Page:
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It can still raise a question over what it’s about, but ‘data scientist’ has joined the vocabulary of the business world and now promises to influence the skills agenda for the UK industry. The rising demand to exploit rising data levels is prompting organisations like e-skills UK to look at how occupational standards can be developed to fit the bill, and employers have told the body that they want universities to provide more relevant degree courses.

The potential of the data scientist has become more pressing as more organisations have appreciated what they can do with big data and look for people with an understanding of algorithms; but there is a debate over the difference, if any, from a data analyst.  

“We find a very great blurring of the job roles, titles and skills,” says Tony Venus, head of standards and qualifications at e-skills UK. “If we look at different titles in different organisations, quite often 80-90% of it can be common between the two.”

But he says that, while the analyst needs to understand data structures, the data scientist needs a good understanding of the business context and the potential value of the data.

“A data scientist would have some business understanding, not full strategic responsibility but awareness of what the data can add in terms of business value.”

A similar perspective comes from Nick Millman, managing director big data and analytics for consultants Accenture. “The data scientist will use predictive modelling and data analytics tools to find insights in the data sets,” he says. “One of the key success criteria is helping the business understand it to take action.”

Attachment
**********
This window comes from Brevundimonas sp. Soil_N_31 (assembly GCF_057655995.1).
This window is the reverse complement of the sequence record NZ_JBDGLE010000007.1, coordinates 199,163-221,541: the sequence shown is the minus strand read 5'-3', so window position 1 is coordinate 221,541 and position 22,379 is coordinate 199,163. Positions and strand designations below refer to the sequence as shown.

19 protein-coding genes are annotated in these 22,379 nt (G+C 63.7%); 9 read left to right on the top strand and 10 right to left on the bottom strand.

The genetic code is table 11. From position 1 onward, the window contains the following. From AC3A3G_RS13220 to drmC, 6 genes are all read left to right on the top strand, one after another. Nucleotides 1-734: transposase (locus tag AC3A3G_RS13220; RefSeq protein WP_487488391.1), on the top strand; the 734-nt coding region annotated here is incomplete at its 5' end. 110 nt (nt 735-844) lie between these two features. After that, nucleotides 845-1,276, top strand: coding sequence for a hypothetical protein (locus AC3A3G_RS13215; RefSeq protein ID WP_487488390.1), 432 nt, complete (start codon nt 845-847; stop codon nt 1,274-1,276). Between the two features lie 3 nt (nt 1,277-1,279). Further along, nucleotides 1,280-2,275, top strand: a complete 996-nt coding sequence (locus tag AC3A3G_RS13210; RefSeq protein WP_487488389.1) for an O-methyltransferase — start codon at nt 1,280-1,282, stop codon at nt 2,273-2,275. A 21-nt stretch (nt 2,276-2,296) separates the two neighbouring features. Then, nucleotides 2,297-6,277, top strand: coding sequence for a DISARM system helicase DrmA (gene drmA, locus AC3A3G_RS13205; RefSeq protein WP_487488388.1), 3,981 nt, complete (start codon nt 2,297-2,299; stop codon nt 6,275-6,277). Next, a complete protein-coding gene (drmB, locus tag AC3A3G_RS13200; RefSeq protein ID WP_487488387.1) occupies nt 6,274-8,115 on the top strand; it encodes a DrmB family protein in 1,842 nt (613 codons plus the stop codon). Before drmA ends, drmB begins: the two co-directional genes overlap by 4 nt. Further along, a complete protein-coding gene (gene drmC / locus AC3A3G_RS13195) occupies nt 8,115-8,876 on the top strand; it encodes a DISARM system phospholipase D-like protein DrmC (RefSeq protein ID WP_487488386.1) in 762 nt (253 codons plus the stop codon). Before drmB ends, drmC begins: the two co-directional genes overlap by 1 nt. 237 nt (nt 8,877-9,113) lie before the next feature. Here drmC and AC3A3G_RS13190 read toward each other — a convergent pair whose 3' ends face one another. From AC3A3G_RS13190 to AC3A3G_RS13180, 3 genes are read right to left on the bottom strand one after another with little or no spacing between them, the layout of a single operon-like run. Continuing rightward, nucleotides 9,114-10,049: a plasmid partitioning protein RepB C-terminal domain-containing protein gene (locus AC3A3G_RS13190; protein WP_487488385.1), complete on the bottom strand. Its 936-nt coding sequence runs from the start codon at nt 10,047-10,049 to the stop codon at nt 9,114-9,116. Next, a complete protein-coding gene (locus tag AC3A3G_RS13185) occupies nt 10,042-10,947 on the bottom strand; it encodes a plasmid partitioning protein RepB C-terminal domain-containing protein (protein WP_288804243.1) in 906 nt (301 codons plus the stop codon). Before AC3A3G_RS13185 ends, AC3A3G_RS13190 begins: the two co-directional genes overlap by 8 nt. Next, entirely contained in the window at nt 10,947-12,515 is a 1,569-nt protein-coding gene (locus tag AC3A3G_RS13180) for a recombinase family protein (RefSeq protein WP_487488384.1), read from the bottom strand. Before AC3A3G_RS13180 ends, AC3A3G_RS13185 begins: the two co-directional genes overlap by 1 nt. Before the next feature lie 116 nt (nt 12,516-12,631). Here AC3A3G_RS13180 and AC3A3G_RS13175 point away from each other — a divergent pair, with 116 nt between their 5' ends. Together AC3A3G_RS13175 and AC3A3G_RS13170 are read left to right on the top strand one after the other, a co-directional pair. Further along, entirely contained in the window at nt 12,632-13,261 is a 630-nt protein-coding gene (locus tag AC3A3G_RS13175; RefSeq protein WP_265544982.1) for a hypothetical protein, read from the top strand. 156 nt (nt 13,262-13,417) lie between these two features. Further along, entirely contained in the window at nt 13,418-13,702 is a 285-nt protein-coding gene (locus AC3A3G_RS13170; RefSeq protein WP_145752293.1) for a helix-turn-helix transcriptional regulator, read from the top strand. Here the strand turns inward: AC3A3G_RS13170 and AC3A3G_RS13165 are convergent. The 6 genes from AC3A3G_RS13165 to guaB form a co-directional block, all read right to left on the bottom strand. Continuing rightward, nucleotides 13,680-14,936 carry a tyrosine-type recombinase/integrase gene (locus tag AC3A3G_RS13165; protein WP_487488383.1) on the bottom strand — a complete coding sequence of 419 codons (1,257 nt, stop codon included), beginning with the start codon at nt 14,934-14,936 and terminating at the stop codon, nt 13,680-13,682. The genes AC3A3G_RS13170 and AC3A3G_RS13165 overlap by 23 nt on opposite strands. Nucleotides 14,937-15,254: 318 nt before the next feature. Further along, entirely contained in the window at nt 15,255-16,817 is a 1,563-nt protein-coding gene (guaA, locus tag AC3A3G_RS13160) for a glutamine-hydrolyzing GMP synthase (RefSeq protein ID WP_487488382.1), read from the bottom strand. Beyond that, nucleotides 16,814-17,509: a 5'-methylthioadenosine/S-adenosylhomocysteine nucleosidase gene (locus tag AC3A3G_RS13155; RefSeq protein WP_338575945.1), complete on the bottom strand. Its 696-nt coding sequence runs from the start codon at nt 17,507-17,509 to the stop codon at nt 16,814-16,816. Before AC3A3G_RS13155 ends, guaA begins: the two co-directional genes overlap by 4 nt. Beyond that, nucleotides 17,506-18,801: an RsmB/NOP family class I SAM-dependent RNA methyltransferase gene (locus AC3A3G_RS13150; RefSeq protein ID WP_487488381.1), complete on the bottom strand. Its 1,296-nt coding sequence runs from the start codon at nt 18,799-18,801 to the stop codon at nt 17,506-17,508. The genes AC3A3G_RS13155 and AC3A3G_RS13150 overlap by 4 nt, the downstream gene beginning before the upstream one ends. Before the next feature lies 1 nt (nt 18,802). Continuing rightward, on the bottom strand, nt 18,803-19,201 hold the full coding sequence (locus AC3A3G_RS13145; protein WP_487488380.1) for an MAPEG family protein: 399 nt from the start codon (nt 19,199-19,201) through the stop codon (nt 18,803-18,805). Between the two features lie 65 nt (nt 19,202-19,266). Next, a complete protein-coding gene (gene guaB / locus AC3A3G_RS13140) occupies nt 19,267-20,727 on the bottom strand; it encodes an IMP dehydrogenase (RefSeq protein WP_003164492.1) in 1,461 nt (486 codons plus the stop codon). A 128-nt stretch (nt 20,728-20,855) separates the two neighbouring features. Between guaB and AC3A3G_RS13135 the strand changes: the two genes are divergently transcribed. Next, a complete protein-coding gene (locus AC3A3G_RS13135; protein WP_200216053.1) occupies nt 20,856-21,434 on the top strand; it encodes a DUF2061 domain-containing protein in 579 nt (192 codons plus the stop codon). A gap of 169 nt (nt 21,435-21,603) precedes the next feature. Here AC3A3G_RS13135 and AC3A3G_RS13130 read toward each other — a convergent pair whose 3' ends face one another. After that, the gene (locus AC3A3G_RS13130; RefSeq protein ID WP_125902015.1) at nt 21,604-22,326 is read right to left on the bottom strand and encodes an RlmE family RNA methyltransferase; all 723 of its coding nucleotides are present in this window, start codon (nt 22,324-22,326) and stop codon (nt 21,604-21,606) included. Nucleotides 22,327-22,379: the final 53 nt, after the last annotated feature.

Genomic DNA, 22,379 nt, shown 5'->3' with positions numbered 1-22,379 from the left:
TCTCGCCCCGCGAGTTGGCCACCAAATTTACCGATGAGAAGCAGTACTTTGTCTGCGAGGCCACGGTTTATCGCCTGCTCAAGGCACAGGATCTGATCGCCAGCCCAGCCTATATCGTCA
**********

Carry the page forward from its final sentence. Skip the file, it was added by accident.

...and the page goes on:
He adds: “Data scientists needs to be good at explaining the outcomes of the data science to the business so it becomes actionable.

The benefits to the employer are largely in increasing the predictive capabilities of the data. Examples include reducing risk in a credit portfolio or taking action to reduce customer churn, and it becomes even more valuable when used to sharpen real time reactions.

Millman cites an example from the telco industry of a data scientist building models to segment customers, partly by demographics, their billing and usage records for the service and data from other sources, then working out predictive models on which are most likely to give up subscriptions. It could then provide incentives to renew that are relevant to individual customers or maybe, if they are not profitable, decide to let them go.

Other examples are in the real time analysis of social media sentiment on an issue, or about a company, reacting to retail trends in something close to near time, and spotting anything suspicious on financial markets in immediately rather than retrospectively. Data scientists can also support long term planning, such as reducing risk in a credit portfolio.

Mike Cook, chief information officer of address management software company Postcode Anywhere, says: “Data scientists are needed to help calculate the best possible timing for interactions with potential or existing customers, and what gives them the ‘Wow! moments’ when interacting with a company. This is important to ensure customers feel you’re taking the time to personalise their experience with the company.”

He also sees benefits in implementing systems that give more people within an organisation access to key data that can provide value. For example, it can give operational managers access to real time data on staff performance to help make efficiency improvements.

The key feature in all of this is to provide actionable insights, making an organisation more responsive to changes in its environment and giving it a competitive edge. There may still be questions over when to use the term data scientist, but the demand for the relevant skills is going to increase.